Health Services

Immunization Requirements

Measles, Mumps, and Rubella Regulations

New Jersey State Law (N.J.A.C. 8:57:6.1.13) requires ALL UNIVERSITY ENTRANTS to submit documented proof of immunization against Measles, Mumps and Rubella. (Prior to Registration)

Measles, Mumps, and Rubella Requirements:

  • TWO DOSES of a live Measles or Measles containing vaccine.
  • ONE DOSE each of a live Mumps and Rubella vaccine.

OR

  •  TWO DOSES of the combination vaccine Measles, Mumps, Rubella (MMR)

OR

  •  BLOOD TEST (TITER) to verify immunity to Measles, Mumps, Rubella (lab results required)

**The first dose must be after the first birthday, second dose administered no less than one month later. If no childhood record is available then you must be vaccinated. The first and second dose given one month apart.

Hepatitis B Regulations

New Jersey State Law (N.J.A.C.8:57:6.9) requires (ALL FULL TIME UNIVERSITY ENTRANTS) to submit documented proof of immunization against Hepatitis B.

Measles, Mumps, and Rubella Exemptions:

  •  Age -Born on or before January 1, 1957. Photocopy of birth certificate, driver’s license, or passport. (Required)
  •  Religious- Written statement explaining how these immunizations conflict with your beliefs. (Required)
  •  Medical -Physicians written statement explaining exemption including diagnosis and due date if pregnant. (Required)

Meningitis Regulations

NJ State Law A1546 requires all University Entrants who reside in a campus dormitory must receive a meningococcal vaccine as a condition of attendance.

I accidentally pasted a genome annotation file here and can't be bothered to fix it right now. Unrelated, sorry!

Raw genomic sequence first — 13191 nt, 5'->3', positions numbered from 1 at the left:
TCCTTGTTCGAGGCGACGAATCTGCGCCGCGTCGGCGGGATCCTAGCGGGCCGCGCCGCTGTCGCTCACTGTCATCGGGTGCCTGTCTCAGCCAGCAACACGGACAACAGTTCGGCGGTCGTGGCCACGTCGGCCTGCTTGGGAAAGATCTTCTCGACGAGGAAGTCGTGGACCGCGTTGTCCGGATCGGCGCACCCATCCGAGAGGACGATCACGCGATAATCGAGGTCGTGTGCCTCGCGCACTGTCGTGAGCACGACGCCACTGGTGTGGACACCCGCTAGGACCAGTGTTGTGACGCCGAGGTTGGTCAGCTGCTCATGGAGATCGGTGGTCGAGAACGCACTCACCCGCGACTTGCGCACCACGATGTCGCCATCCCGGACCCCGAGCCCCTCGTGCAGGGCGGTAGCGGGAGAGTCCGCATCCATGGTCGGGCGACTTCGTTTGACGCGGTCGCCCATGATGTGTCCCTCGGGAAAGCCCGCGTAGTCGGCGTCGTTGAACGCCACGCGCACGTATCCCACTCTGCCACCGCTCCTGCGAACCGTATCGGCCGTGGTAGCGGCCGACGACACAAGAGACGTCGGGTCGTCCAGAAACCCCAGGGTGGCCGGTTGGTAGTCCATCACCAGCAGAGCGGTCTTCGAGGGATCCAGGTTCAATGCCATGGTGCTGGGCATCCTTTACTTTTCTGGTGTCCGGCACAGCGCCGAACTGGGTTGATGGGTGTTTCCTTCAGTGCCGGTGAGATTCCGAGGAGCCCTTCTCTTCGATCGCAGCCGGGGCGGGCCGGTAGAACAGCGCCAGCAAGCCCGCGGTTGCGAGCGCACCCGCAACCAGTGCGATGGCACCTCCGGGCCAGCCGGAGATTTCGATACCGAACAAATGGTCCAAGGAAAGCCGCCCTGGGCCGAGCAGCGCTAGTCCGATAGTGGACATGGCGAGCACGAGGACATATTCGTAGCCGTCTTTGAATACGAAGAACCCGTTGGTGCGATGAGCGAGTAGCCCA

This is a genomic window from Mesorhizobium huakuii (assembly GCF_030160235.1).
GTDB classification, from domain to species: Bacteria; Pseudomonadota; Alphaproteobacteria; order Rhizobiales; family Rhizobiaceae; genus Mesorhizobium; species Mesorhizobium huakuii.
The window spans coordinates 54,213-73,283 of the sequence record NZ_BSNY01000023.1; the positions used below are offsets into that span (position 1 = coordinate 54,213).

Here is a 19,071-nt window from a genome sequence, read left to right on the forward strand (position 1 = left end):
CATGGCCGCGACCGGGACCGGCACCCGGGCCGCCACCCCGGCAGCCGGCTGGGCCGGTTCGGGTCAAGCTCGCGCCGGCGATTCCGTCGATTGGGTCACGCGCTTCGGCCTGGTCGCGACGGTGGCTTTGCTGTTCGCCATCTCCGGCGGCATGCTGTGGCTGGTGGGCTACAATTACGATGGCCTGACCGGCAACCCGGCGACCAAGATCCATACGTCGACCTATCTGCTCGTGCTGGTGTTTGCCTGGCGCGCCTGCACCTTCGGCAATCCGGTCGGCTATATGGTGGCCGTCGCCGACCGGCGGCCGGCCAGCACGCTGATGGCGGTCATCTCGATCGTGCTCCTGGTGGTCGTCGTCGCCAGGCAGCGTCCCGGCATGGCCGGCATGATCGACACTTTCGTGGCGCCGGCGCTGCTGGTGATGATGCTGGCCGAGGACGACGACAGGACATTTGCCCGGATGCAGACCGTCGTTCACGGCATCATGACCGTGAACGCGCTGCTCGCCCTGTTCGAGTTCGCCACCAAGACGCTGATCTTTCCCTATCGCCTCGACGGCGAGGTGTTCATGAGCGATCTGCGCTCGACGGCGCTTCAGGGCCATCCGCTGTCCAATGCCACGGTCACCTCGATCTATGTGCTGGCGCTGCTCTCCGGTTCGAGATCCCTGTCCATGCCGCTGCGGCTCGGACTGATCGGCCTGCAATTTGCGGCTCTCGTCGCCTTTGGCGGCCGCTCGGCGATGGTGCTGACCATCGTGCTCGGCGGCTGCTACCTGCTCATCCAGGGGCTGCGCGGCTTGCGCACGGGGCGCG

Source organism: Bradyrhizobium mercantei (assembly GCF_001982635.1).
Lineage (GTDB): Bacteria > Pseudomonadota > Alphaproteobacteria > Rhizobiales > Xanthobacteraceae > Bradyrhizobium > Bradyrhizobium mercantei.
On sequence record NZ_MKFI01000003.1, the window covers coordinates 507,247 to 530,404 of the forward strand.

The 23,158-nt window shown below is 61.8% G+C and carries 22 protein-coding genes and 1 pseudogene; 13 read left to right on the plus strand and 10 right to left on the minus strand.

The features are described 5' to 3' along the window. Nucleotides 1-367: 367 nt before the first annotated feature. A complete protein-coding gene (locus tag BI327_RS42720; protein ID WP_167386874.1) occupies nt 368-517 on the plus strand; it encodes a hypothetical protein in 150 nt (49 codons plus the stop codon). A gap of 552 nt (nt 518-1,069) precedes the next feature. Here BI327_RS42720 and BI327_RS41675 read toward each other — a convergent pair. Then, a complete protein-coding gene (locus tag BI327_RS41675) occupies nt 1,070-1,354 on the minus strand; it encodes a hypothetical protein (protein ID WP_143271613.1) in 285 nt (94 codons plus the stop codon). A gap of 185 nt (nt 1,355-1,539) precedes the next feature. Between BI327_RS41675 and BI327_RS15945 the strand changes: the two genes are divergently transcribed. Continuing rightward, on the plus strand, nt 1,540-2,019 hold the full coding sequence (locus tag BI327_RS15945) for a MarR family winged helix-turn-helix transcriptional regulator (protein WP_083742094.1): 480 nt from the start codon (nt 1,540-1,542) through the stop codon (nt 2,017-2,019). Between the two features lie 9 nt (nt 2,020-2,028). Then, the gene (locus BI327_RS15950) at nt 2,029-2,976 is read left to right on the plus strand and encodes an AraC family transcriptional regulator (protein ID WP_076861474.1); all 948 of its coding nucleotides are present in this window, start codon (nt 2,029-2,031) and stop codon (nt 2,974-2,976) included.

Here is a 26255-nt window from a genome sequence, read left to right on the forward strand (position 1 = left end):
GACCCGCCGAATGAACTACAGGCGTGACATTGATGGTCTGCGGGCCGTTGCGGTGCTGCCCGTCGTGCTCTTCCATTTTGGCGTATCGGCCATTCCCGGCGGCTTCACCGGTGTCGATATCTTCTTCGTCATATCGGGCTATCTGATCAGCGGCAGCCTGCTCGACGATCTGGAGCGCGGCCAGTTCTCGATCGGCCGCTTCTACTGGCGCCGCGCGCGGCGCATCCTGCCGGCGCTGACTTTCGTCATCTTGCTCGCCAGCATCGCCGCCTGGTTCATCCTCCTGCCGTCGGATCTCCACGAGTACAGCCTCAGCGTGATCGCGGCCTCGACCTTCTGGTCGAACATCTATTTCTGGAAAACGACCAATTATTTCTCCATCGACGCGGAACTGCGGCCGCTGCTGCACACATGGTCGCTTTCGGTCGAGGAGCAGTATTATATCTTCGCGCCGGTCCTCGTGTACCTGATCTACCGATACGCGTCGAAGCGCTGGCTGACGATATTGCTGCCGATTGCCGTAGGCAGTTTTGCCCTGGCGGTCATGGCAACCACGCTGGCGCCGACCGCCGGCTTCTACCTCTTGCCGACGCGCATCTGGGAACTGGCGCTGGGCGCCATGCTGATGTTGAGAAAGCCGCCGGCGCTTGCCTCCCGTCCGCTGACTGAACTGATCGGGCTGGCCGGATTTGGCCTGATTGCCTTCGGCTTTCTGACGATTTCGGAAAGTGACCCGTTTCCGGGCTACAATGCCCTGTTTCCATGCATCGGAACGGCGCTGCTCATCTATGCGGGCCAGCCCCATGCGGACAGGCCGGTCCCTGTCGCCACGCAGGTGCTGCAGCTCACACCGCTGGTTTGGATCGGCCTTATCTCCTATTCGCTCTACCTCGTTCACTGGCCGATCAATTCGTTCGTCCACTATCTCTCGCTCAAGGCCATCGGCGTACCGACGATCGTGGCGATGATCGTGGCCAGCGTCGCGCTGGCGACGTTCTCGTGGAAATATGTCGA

Meningitis Requirements

  1. Meningococcal Vaccine- Mandatory for all INCOMING RESIDENT students.
  2. Meningitis Survey-Mandatory, ALL students must complete and sign.

Meningitis is an inflammation of the lining of the brain and spinal cord caused by either viruses or bacteria.

  • Viral Meningitis is more common than bacterial meningitis and usually occurs in late spring and early summer. Signs and symptoms of viral meningitis may include stiff neck, headache nausea vomiting and rash. Most cases of viral meningitis run a short, uneventful course. Persons who have had contact with an individual with viral meningitis do not require any treatment.
  • Bacterial Meningitis occurs rarely and sporadically throughout the year, although outbreaks tend to occur in the late winter and early spring. Bacterial Meningitis in college–aged students is most likely caused by Neisseria meningitis or Streptococcus pneumonia. Common early symptoms include fever, severe sudden headache accompanied by mental changes, neck stiffness and rash. Because meningococcal meningitis can cause grave illness and rapidly progresses to death, it requires early diagnosis and treatment. It is a vaccine preventable illness.